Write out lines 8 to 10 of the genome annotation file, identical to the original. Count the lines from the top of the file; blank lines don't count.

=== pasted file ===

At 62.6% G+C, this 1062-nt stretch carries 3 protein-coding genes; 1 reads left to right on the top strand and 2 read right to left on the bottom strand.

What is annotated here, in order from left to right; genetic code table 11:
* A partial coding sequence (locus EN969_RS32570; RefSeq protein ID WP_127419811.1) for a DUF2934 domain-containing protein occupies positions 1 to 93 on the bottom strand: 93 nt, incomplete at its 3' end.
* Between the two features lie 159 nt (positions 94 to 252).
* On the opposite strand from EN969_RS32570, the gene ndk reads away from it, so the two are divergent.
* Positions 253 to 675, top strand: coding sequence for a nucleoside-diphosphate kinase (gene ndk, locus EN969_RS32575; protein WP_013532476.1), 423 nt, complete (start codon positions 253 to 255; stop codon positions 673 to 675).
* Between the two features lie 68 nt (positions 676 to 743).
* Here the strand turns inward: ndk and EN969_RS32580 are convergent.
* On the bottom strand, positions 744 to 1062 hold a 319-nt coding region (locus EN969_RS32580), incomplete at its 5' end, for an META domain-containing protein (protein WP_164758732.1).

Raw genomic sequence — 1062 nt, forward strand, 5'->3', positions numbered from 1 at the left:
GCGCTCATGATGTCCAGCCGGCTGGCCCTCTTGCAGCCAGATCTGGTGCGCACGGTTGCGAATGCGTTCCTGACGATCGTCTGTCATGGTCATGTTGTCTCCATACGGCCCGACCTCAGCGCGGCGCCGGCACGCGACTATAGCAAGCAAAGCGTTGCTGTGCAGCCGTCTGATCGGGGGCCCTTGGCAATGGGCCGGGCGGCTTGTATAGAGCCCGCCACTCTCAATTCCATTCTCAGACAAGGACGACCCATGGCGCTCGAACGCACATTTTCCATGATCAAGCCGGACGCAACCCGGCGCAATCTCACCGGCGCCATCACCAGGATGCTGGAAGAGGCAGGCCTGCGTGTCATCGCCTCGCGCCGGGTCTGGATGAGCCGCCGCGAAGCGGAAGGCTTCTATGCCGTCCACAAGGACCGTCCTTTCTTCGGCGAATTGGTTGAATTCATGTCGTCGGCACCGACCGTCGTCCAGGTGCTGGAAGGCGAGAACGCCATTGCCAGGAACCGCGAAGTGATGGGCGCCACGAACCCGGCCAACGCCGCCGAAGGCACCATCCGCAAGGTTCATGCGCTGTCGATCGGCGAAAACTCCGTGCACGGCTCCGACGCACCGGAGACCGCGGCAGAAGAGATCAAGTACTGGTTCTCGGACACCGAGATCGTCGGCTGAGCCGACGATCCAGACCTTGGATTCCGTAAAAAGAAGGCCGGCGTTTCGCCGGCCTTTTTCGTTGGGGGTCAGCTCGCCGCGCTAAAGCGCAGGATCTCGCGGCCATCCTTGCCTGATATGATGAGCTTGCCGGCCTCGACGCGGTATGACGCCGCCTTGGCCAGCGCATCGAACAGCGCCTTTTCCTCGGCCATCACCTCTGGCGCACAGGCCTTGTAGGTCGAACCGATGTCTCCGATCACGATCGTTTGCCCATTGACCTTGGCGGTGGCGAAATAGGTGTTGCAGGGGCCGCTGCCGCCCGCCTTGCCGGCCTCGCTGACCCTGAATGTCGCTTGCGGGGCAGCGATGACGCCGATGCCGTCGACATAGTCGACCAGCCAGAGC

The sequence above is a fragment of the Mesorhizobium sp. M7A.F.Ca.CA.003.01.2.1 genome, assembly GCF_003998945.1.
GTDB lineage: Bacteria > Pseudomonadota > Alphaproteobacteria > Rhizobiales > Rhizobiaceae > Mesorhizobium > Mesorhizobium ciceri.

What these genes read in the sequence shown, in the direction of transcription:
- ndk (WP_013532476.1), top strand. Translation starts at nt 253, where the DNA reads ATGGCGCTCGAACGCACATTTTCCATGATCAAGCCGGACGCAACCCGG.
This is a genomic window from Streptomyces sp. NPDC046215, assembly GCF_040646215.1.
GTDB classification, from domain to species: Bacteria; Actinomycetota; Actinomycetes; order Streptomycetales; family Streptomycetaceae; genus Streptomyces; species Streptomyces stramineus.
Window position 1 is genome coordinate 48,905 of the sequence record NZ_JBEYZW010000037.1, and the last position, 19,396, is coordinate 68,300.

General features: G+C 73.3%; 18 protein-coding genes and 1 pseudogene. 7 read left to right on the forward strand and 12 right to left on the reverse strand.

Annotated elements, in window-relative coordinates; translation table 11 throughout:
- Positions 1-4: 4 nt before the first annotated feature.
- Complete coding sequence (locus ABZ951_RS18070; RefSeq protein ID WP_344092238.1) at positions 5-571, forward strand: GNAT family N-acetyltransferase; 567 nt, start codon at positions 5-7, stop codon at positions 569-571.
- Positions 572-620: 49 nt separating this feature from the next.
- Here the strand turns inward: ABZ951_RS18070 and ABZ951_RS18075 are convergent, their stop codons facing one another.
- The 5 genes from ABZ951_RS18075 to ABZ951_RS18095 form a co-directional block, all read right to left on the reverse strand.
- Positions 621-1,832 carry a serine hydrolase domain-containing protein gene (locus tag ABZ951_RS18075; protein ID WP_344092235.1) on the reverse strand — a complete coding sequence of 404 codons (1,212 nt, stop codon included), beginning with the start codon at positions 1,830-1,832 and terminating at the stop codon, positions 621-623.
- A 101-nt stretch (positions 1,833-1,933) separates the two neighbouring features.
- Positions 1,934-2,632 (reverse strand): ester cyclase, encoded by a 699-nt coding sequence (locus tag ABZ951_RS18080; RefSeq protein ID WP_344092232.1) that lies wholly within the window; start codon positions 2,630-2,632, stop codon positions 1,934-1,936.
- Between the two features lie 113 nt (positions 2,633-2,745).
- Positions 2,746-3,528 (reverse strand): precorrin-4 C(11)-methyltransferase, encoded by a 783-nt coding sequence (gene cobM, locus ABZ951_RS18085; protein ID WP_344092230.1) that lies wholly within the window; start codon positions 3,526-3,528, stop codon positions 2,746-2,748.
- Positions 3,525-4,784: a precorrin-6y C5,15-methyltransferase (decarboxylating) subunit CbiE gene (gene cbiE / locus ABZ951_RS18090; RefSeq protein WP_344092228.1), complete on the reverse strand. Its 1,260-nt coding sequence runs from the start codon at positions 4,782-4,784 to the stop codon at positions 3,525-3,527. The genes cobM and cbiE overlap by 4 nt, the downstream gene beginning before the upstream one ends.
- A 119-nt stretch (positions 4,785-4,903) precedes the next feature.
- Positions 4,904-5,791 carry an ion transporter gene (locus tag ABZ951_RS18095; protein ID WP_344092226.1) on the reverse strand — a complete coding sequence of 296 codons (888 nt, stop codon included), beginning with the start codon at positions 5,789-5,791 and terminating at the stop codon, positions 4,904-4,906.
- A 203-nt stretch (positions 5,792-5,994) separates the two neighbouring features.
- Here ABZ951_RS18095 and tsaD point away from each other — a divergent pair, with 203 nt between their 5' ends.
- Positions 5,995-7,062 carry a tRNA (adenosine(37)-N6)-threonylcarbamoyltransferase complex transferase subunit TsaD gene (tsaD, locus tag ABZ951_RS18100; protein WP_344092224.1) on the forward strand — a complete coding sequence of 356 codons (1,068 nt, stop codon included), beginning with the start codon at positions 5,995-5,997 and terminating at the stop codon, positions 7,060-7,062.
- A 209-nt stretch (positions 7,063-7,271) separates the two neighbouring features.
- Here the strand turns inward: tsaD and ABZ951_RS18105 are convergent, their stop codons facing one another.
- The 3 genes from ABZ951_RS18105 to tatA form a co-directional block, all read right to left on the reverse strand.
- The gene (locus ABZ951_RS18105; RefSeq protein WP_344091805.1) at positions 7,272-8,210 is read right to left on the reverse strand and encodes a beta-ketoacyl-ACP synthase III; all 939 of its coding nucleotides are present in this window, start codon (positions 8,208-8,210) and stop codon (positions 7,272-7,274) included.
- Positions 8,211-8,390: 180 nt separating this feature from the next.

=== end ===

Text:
* Here the strand turns inward: ndk and EN969_RS32580 are convergent.
* On the bottom strand, positions 744 to 1062 hold a 319-nt coding region (locus EN969_RS32580), incomplete at its 5' end, for an META domain-containing protein (protein WP_164758732.1).

Raw genomic sequence — 1062 nt, forward strand, 5'->3', positions numbered from 1 at the left: